Philadelphia-born Vicki von Allmen arrived in Switzerland 11 years ago and now helps to run the Hotel Obersteinberg.
In an interview with swissinfo, she talks about life on a dairy farm, her fondness for cows, and cultural differences.
Vicki worked for three years on the von Allmen’s dairy farm before marrying Hans-Christen, a farmer and cheesemaker.
She has to contend with life without electricity at the so-called “Candlelight Hotel” and says she misses not having a hot shower.
swissinfo: What attracted you to mountain life?
Vicki von Allmen: Cows. I’d seen them on the hiking trails, and I thought it might be nice to work in the high pastures – not in a hotel, but with the cows. I had this friend in the Mürren area, and he knew the von Allmen family and got me an interview. That’s how I met my husband, Hansel.
swissinfo: What is it about cows?
V.A.: I have always been kind of a nervous person and cows are so serene-looking. And I thought maybe there is something I can learn from this animal.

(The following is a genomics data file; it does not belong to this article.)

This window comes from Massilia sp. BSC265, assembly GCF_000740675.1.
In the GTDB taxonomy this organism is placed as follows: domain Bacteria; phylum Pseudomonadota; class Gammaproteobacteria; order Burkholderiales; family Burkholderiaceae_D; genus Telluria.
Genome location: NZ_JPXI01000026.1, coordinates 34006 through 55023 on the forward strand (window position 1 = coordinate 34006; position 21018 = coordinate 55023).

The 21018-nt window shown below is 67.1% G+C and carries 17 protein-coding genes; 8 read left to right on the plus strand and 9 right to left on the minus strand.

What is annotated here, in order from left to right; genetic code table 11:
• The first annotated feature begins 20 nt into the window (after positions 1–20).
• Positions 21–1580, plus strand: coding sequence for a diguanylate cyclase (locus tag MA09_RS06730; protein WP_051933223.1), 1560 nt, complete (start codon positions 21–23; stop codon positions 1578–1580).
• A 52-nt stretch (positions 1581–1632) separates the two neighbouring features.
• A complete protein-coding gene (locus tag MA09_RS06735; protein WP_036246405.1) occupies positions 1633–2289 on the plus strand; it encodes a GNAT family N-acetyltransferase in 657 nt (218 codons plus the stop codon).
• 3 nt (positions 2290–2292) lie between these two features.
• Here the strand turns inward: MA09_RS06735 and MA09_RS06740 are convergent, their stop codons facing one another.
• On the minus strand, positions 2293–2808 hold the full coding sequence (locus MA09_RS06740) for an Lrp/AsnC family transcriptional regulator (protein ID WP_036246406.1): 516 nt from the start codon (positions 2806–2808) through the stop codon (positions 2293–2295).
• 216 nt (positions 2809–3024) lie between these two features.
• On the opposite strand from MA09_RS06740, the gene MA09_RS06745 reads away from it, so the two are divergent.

The truth is, they’re not [serene]. They have every personality through the entire spectrum. Some of them are really mean. I've bonded with a couple.
swissinfo: Was it hard to get used to a dairy farm high in the Alps after suburban Philadelphia?
V.A.: It’s different. Culturally there are more subtle differences than you would think… and as far as the work ethic is concerned, there’s really a big difference. You wouldn’t believe how hard these people work. And you wouldn’t believe how hard you can work.
swissinfo: What sort of cultural differences?
V.A.: Privacy is relatively big in this country, whereas at home I think all the doors are open. People who are friends of friends end up sleeping on your couch, and somebody you don’t know is all of a sudden sitting at your kitchen table.
Here, the doors are closed. It’s not really meant in an unfriendly way, it’s just the way it’s done. I think the Swiss can open up fairly well, but not as much as the Americans. But then, Americans will dump everything out on the table the first night. But then six months later they move on and you may never see them again.
swissinfo-interview: Elizabeth Meen